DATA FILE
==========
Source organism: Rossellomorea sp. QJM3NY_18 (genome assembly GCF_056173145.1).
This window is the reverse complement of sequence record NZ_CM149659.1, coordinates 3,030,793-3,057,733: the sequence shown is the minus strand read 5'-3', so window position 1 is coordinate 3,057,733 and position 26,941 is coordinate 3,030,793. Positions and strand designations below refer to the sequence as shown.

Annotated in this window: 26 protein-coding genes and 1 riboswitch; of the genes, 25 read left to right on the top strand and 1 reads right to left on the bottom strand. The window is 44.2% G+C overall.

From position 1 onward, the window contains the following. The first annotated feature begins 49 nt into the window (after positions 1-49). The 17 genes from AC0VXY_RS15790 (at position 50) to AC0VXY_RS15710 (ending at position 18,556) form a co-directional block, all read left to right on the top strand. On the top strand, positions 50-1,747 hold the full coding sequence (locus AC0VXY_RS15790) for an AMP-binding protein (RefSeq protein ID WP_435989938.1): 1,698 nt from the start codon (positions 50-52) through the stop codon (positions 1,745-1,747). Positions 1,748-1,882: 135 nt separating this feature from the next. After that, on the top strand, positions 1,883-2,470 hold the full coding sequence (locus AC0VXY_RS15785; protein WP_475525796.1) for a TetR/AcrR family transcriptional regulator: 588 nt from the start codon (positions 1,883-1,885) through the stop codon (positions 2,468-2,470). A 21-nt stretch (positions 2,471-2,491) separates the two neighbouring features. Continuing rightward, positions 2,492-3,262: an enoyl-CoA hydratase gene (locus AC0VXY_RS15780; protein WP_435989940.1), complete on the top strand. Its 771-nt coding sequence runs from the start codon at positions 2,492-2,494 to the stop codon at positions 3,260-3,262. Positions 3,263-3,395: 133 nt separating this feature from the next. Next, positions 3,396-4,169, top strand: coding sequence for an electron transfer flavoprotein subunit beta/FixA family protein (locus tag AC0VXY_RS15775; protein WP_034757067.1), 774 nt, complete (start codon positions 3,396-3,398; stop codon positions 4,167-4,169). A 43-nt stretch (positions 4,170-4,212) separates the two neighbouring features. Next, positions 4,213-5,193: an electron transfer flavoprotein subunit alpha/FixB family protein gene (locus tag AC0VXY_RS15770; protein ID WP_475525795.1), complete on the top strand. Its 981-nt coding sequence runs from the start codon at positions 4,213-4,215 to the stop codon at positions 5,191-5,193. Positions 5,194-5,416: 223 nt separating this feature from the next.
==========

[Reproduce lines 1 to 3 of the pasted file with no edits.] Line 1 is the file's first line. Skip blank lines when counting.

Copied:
Source organism: Rossellomorea sp. QJM3NY_18 (genome assembly GCF_056173145.1).
This window is the reverse complement of sequence record NZ_CM149659.1, coordinates 3,030,793-3,057,733: the sequence shown is the minus strand read 5'-3', so window position 1 is coordinate 3,057,733 and position 26,941 is coordinate 3,030,793. Positions and strand designations below refer to the sequence as shown.

Annotated in this window: 26 protein-coding genes and 1 riboswitch; of the genes, 25 read left to right on the top strand and 1 reads right to left on the bottom strand. The window is 44.2% G+C overall.